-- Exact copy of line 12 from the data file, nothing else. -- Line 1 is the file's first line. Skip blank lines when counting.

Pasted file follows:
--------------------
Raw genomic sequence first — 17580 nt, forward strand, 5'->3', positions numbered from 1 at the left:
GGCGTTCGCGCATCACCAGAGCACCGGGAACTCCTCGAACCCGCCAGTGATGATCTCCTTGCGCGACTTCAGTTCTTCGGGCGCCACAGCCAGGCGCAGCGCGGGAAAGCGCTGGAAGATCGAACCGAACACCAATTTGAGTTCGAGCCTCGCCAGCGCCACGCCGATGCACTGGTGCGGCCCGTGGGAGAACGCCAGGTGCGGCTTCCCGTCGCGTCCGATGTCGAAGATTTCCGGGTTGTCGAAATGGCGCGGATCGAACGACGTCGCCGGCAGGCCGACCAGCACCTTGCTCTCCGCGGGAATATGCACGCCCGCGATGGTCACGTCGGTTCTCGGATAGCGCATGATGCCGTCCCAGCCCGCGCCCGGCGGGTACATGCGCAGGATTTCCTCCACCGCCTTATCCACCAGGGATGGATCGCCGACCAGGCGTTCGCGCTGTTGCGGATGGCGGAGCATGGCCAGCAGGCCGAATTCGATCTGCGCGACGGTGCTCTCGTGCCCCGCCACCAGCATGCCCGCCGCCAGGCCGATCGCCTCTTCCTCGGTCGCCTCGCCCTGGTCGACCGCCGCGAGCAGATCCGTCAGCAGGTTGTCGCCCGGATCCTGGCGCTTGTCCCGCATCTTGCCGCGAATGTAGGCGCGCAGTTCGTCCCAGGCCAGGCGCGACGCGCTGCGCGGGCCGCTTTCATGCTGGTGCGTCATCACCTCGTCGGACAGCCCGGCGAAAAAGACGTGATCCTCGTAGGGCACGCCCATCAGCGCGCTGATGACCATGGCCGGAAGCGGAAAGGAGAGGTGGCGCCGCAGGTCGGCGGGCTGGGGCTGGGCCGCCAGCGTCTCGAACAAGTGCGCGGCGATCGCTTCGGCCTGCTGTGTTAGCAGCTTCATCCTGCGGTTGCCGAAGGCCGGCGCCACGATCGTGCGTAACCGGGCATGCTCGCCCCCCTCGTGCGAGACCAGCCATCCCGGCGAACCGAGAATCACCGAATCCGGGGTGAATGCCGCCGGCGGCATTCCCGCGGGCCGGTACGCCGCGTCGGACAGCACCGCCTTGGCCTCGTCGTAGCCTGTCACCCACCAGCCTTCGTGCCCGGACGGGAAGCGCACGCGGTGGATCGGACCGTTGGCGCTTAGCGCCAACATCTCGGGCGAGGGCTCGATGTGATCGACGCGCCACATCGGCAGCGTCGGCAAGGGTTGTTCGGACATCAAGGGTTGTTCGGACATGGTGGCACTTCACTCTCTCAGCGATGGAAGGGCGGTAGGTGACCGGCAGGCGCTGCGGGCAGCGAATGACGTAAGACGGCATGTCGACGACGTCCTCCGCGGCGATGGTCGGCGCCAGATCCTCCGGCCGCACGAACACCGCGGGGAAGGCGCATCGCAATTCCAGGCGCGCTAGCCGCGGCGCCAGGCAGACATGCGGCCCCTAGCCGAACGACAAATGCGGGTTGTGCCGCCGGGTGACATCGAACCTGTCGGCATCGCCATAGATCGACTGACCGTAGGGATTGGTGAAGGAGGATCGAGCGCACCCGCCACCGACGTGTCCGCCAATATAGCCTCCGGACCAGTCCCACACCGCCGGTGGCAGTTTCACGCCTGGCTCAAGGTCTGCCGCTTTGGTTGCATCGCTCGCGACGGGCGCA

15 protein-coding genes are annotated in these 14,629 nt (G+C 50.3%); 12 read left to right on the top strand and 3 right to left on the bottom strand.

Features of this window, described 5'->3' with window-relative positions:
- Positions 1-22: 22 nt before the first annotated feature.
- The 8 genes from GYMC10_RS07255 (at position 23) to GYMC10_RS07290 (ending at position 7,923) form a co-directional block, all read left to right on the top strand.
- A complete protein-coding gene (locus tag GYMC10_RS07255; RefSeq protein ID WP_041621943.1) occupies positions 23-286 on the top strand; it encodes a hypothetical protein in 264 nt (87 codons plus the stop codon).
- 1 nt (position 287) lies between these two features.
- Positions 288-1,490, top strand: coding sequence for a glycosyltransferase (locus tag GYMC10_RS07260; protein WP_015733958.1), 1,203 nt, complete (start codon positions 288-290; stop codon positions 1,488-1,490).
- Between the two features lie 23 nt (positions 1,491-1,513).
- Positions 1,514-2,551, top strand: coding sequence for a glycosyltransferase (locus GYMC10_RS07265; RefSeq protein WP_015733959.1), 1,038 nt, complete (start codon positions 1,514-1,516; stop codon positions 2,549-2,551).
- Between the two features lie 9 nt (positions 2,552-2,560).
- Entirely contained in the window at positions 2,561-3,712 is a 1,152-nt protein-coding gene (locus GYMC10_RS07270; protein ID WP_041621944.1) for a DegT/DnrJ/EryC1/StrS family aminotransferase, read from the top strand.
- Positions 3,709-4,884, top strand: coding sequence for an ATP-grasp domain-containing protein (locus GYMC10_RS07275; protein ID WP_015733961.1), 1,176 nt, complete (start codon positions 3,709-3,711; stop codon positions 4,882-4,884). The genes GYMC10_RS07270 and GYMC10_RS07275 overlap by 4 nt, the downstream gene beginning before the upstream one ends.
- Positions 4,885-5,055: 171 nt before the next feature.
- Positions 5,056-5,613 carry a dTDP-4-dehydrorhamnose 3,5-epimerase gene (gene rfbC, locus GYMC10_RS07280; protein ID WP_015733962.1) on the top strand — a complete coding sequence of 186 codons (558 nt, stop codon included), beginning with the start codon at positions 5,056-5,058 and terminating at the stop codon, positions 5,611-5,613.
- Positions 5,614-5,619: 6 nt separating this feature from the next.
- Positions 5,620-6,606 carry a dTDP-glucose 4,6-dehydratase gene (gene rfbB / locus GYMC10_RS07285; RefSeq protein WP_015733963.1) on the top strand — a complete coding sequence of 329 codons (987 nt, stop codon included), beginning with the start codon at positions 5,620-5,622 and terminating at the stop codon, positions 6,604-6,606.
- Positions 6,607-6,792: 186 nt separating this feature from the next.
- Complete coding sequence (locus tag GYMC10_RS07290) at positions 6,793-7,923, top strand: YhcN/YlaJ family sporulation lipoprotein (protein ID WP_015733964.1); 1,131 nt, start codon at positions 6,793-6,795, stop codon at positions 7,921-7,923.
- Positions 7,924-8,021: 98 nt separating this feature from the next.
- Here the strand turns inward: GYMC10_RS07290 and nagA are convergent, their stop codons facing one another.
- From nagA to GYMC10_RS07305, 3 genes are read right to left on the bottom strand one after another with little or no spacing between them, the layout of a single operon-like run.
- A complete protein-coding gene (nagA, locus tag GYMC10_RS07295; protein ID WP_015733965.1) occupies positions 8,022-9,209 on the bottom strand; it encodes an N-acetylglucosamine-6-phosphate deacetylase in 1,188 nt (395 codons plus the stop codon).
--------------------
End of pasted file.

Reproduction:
- Between the two features lie 9 nt (positions 2,552-2,560).